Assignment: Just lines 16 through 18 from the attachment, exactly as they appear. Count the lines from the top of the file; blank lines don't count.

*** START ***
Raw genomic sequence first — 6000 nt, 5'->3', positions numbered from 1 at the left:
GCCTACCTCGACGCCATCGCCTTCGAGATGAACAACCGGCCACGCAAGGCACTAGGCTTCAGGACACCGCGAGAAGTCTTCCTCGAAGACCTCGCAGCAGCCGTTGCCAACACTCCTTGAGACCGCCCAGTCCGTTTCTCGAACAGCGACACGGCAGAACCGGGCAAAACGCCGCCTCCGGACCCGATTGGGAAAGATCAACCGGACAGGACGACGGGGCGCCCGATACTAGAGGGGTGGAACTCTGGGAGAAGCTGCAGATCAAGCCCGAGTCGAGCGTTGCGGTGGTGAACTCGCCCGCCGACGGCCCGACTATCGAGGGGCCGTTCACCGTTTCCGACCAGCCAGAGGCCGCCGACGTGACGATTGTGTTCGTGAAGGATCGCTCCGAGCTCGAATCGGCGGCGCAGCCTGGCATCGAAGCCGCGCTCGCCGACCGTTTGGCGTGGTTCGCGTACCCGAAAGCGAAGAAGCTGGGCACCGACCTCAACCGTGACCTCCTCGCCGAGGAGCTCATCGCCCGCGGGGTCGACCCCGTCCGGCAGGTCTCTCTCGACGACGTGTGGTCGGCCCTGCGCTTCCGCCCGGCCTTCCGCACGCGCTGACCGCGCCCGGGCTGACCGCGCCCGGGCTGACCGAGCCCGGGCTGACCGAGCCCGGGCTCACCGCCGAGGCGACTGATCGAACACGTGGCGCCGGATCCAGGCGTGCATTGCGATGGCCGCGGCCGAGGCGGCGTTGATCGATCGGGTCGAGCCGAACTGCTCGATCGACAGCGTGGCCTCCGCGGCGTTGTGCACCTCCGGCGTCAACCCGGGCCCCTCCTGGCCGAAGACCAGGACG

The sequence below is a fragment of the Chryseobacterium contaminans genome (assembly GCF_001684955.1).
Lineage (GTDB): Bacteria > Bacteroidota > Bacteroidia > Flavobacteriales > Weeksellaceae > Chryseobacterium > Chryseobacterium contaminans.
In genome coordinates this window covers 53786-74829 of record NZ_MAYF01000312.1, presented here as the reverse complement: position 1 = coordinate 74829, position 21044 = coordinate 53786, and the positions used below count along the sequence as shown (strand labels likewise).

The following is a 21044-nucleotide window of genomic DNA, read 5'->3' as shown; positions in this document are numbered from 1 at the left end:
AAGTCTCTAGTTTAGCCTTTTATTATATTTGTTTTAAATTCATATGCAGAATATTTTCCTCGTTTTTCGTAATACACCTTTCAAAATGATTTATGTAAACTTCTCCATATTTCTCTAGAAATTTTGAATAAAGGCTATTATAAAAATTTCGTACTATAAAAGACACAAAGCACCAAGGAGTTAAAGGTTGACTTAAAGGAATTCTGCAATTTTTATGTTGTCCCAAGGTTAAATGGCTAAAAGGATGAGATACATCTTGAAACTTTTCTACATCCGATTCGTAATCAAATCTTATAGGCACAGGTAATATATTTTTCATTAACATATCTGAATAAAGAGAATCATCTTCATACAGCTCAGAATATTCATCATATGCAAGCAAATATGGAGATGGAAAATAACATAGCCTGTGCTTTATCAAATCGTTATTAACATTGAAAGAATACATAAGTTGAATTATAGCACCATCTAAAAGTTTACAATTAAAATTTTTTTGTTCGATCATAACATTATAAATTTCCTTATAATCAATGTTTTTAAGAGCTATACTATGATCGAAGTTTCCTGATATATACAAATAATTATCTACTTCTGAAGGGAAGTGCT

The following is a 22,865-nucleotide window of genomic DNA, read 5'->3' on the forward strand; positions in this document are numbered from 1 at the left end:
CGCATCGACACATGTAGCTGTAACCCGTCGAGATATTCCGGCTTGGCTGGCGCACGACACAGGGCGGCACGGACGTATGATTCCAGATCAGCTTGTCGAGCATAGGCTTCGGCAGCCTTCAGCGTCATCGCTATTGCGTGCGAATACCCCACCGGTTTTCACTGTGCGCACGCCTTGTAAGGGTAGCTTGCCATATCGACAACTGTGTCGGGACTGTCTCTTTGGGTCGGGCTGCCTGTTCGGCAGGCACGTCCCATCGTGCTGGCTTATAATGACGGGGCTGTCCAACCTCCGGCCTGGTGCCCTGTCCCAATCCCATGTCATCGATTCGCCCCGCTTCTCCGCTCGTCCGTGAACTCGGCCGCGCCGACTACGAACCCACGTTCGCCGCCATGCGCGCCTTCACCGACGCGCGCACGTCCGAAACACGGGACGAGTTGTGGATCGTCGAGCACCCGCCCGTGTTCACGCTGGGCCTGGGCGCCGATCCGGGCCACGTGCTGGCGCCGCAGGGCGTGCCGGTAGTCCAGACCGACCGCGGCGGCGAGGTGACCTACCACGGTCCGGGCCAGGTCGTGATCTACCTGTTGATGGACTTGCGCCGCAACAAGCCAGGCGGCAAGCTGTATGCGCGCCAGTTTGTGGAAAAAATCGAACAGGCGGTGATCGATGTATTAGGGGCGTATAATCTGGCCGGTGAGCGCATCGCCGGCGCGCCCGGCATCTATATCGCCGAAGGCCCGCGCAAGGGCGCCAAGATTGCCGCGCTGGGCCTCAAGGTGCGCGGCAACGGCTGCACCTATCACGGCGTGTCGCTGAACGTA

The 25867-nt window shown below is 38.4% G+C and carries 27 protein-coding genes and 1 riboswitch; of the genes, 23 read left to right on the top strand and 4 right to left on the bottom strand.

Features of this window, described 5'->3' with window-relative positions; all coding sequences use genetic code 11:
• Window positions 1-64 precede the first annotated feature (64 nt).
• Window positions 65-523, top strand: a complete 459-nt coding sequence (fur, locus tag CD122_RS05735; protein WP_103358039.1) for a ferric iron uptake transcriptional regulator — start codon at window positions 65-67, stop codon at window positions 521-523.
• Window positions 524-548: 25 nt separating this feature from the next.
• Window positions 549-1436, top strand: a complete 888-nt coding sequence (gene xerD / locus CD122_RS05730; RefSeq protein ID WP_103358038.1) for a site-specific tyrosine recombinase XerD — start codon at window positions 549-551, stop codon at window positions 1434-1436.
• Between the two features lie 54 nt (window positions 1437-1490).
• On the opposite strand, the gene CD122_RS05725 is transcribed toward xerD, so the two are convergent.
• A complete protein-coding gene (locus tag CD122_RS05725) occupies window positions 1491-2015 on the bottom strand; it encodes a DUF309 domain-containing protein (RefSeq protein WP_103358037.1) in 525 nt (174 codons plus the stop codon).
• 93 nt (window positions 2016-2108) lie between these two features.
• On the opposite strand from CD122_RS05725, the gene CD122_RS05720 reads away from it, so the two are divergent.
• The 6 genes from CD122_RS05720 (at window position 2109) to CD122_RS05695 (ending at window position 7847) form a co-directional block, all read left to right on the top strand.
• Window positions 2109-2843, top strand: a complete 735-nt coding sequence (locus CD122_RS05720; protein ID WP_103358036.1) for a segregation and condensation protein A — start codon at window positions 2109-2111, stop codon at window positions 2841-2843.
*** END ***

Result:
• Between the two features lie 54 nt (window positions 1437-1490).
• On the opposite strand, the gene CD122_RS05725 is transcribed toward xerD, so the two are convergent.
• A complete protein-coding gene (locus tag CD122_RS05725) occupies window positions 1491-2015 on the bottom strand; it encodes a DUF309 domain-containing protein (RefSeq protein WP_103358037.1) in 525 nt (174 codons plus the stop codon).